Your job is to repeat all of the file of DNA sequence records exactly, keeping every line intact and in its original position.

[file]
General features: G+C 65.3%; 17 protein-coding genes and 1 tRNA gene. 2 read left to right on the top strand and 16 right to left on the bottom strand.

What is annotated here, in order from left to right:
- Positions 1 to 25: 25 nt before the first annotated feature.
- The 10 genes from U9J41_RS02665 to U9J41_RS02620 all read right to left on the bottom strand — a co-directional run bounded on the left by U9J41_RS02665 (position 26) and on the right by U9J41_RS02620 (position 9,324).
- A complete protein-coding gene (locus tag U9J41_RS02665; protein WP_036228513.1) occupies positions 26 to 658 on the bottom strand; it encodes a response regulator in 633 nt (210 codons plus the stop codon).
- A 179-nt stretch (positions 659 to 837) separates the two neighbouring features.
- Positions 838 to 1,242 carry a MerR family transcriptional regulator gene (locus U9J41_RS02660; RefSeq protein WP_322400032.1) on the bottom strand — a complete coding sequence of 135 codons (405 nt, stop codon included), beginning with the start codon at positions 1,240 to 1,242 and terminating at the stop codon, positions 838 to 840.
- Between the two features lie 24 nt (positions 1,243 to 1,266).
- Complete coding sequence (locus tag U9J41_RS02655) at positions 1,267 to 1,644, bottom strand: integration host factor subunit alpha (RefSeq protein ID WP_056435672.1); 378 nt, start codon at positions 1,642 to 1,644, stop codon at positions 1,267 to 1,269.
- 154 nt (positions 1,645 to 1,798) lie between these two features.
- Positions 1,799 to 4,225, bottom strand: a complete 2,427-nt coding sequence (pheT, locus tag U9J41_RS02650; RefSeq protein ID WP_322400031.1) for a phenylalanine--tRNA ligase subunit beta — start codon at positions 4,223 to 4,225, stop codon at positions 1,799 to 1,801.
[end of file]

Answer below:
General features: G+C 65.3%; 17 protein-coding genes and 1 tRNA gene. 2 read left to right on the top strand and 16 right to left on the bottom strand.

What is annotated here, in order from left to right:
- Positions 1 to 25: 25 nt before the first annotated feature.
- The 10 genes from U9J41_RS02665 to U9J41_RS02620 all read right to left on the bottom strand — a co-directional run bounded on the left by U9J41_RS02665 (position 26) and on the right by U9J41_RS02620 (position 9,324).
- A complete protein-coding gene (locus tag U9J41_RS02665; protein WP_036228513.1) occupies positions 26 to 658 on the bottom strand; it encodes a response regulator in 633 nt (210 codons plus the stop codon).
- A 179-nt stretch (positions 659 to 837) separates the two neighbouring features.
- Positions 838 to 1,242 carry a MerR family transcriptional regulator gene (locus U9J41_RS02660; RefSeq protein WP_322400032.1) on the bottom strand — a complete coding sequence of 135 codons (405 nt, stop codon included), beginning with the start codon at positions 1,240 to 1,242 and terminating at the stop codon, positions 838 to 840.
- Between the two features lie 24 nt (positions 1,243 to 1,266).
- Complete coding sequence (locus tag U9J41_RS02655) at positions 1,267 to 1,644, bottom strand: integration host factor subunit alpha (RefSeq protein ID WP_056435672.1); 378 nt, start codon at positions 1,642 to 1,644, stop codon at positions 1,267 to 1,269.
- 154 nt (positions 1,645 to 1,798) lie between these two features.
- Positions 1,799 to 4,225, bottom strand: a complete 2,427-nt coding sequence (pheT, locus tag U9J41_RS02650; RefSeq protein ID WP_322400031.1) for a phenylalanine--tRNA ligase subunit beta — start codon at positions 4,223 to 4,225, stop codon at positions 1,799 to 1,801.